Mandy, screening in the Midnight program at Sundance, “is a midnight-movie festival unto itself,” declares A. A. Dowd at the A.V. Club: “over two gonzo hours, it combines giallo, Clive Barker, Death Wish, prog rock, heavy metal, Heavy Metal, Guy Maddin, Mad Max, the dueling-chainsaw climax of The Texas Chainsaw Massacre 2, Nicolas Roeg, and Nicolas Cage at his most bugging-out unhinged. Were scientists to engineer an uncut, 100-proof cult sensation, it would probably look, sound, and kick like this. Of course, like a lot of synthetic drugs, Mandy could also cause its fair share of overdoses, at least for those with a less-than sky-high tolerance for nonstop ‘trippy’ lunacy.”
“Panos Cosmatos’s 2010 debut feature Beyond the Black Rainbow was the kind of movie that divides genre fans into two camps, the enraptured and the infuriated,” writes Dennis Harvey for Variety. “Visually striking but awfully murky in the realms of plot and meaning, it signaled the arrival of a talent that might prove formidable, or might turn out to be all style and no substance. Fortunately, his followup Mandy maintains all of Rainbow’s aesthetic fascination while considerably stepping up the pace and narrative coherency.”
Cosmatos “shows an impressive expansion of scope while still retaining a hazy psychedelic palette, but most compelling is his union with the perfect actor to lead this psychotic vision: Nicolas Cage.” Jordan Raup at the Film Stage: “Working as a lumberjack in what looks like the Pacific Northwest, but is labeled as the otherworldly location of The Shadow Mountains, Cage’s Red Miller lives a humble life, enjoying his intimate relationship with Mandy (Andrew Riseborough). . . . Something lurks in the darkness of the woods, and after talking a walk amongst the blood-red treeline, Mandy is acquainted with the gnarly-looking cult named Children of the New Dawn. Their leader takes a liking to Mandy and soon she’s captured by what can only be described as S&M fiends-meet-death metal band from hell. While we won’t spoil her fate, let’s just say the catalyst for Cage’s path of blood-thirsty revenge is more warranted than any film of its ilk in recent memory.”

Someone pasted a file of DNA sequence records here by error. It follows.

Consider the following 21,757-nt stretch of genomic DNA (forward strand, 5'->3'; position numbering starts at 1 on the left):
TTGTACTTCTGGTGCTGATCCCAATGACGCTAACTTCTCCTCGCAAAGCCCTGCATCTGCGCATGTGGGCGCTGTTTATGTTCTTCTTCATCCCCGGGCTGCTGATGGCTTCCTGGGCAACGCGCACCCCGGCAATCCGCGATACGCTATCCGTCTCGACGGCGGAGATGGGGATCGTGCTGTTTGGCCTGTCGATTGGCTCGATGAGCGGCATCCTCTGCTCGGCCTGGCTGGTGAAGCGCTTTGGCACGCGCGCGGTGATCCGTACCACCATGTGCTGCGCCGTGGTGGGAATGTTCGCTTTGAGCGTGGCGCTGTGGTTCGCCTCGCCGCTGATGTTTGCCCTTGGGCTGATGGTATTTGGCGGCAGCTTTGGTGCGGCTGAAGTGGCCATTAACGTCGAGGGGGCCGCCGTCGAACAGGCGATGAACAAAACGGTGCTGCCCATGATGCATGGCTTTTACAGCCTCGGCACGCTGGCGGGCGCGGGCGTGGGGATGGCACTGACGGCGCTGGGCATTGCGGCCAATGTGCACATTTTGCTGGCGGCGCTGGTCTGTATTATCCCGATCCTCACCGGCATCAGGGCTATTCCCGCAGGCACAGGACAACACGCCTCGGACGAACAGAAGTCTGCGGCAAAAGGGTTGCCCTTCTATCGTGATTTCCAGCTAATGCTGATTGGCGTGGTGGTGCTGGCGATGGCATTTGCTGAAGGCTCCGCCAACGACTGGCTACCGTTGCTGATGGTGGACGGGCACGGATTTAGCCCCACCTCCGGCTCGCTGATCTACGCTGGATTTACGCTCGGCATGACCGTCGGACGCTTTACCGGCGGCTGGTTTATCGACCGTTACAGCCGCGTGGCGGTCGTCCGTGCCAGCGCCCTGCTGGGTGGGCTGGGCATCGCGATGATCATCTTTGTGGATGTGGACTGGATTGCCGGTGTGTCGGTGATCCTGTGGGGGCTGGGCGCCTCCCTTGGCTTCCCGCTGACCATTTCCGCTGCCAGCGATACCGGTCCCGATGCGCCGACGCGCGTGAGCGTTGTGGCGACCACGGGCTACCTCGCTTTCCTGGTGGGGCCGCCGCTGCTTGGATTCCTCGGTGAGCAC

“Fans of Cage’s recent spate of grindhouse-grade performances will find his most delightfully unhinged turn since Bad Lieutenant: Port of Call New Orleans, though the screenplay (credited to Cosmatos and Aaron Stewart-Ahn) falls short of giving the character much depth,” finds IndieWire’s Eric Kohn.
“Under miasmic layers of 16 mm and 35 mm, the film plays out like a fever dream one might experience after passing out in an all-night grindhouse on the Deuce,” writes Noel Lawrence at ScreenAnarchy. “Its rich phantasmagoria of saturated colors, lens flares, and intricate lighting strategies recall the imagery of Henry-George Clouzot's Inferno. Heavy Metal also figures prominently in several animated sequences that would do Moebius proud. And the ominous synth-driven prog-rock score from Johan Johansson makes for the perfect retro soundtrack.”
“One doesn’t often get to make a flattering comparison to Bergman’s Persona, but here we are,” writes Scott Nye at CriterionCast. “Riseborough, playing a character under heavy sedation just barely able to make her will shine through, will go largely unheralded against Cage’s more outlandish performance, but her steady, no bullshit energy is captivating.”